Lord Carey, former Archbishop of Canterbury and a speaker at the conference, has written a letter to Trinity College’s President, Sir Ivor Roberts, criticising the college’s suggestion that Christian Concern is an “intolerant” group.
Over the Easter vac Trinity played host to the Wilberforce Academy, a conference run by Christian Concern – an organisation that is against gay marriage- for students and young professionals. The conference aimed to prepare delegates for Christian centered leadership in public life and provide them with a robust, biblical framework to live their lives by.
Trinity students were upset and angry at the College’s oversight. A student at the college, Crawford Jamieson commented: “Many people in Trinity felt, myself included, that hosting Christian Concern was a slap in the face to LGBTQ members of College”.
In a statement given earlier this term, Sir Ivor expressed regret that members of the college were upset that Christian Concern was “unwittingly” hosted. Assurances have been made that profits from the conference will be donated to an appropriate charity, and that a review of the procedures for the hire of college by external agencies would take place.
Sir Ivor further emphasized that the College was unaware of the organization’s reputation, assuring that “the name rang no bells”. This was despite a similar controversy at Exeter College in 2012.
The comments, which provoked criticisms from Lord Carey were suggestions that the group was ‘intolerant’. In his remarks, Sir Ivor emphasized that Trinity wished to maintain a reputation as an open and tolerant college, and so highly regretted having hosted the group.
In his letter to the College, Lord Carey contested that Christian Concern were not being respected for their views. “Diversity means ‘difference’. In a democracy people are not going to agree on everything. Respect, tolerance and understanding are required so that minorities do not face discrimination.”
The former Archbishop of Canterbury echoed comments made earlier this term by Andrea Minichiello Williams, a barrister and Founder of Christian Concern. Both emphasized that the organization was not radical, and that its concerns were shared by the Church of England, the Roman Catholic Church and other bodies. Lord Carey described it as “mainstream”, whilst Williams has previously commented that the organisation “are the view held historically by the Christian Church for the past 2,000 years and should therefore come as no shock to anyone.”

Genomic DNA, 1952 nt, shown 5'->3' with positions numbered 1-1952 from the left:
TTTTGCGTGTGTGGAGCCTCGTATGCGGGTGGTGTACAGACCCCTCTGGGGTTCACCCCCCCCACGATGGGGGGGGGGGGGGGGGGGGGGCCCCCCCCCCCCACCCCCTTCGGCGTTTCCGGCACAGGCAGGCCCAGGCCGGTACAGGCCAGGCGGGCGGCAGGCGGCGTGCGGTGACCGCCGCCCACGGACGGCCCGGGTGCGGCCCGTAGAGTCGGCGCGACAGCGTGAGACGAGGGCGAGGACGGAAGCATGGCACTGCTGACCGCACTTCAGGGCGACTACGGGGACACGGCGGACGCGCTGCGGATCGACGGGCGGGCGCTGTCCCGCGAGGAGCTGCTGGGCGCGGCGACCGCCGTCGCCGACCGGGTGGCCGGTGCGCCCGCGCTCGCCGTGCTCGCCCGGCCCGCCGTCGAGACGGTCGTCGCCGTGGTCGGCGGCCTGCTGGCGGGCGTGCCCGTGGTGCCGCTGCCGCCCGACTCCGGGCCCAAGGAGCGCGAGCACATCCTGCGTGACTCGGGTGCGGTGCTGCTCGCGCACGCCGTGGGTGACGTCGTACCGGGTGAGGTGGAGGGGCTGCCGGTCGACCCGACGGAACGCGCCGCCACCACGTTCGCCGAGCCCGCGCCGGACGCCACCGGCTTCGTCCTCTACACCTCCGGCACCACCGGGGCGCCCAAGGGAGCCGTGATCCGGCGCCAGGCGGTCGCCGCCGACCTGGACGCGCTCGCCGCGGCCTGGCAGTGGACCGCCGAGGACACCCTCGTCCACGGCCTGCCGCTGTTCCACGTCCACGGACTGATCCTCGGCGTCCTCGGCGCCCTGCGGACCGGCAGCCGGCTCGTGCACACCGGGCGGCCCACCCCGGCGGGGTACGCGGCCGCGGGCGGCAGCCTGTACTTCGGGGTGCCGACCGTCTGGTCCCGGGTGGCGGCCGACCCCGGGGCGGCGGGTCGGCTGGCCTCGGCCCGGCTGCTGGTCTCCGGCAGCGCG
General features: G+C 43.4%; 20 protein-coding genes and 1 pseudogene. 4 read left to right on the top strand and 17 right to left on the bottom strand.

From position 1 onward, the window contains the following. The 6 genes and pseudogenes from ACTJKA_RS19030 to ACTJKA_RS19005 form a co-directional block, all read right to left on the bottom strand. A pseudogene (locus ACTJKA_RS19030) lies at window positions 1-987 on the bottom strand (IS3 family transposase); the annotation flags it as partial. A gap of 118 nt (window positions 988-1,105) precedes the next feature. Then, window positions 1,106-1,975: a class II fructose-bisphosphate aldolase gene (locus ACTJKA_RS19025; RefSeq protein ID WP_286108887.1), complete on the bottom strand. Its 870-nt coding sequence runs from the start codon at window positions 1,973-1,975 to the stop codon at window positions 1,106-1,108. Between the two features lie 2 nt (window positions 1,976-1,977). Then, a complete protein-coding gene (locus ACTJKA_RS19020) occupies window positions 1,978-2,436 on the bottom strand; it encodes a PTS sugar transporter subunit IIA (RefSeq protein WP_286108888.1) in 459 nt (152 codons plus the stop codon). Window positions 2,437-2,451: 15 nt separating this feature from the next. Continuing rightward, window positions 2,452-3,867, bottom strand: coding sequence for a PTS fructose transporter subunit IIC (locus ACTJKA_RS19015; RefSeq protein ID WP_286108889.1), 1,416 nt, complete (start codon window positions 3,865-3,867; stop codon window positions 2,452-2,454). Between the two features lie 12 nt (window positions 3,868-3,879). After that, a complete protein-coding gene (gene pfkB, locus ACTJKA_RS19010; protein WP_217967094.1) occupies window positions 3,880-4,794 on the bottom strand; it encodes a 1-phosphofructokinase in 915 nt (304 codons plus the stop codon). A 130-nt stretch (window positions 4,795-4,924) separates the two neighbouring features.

When approached after the release of Lord Carey’s letter, Trinity JCR President, Andrew Butler, said: “I support the college’s apology. Trinity is a very tolerant college. The last thing the college would want to do is to upset a portion of college members by hosting a groups which has had views about topics such as homosexuality that are intolerant to the minds of much of the college community.”
Lord Carey was Archbishop of Canterbury from 1991 to 2002, during a time where debates over homosexuality, in particular, became more prominent within the Church. He is believed to have promoted a period of evangelism during his decade as Archbishop.
In 1998 he presided over the Lambeth Conference and actively supported its resolution which rejected homosexuality as incompatible with scripture. He further voted against an expressed condemnation of homophobia.
Christian Concern has been criticized in the past as a homophobic and anti-Islamic group. Both Islam and same-sex marriages appear on its website under the title ‘Our Concerns’. Following attacks in Woolwich earlier this week, and bills in the House of Commons to legalize same-sex marriages, Christian Concern has been involved in a series of related campaigns. In the past week it has held prayer gatherings outside Parliament to express opposition to the Marriage Bill.
A document published by the group, ‘The Truth About Same-Sex Marriage ‘ argues that legitimizing same-sex marriage would be against public well-being. It quotes a study saying that a homosexual lifestyle reduces life expectancy of those involved by up to 20 years.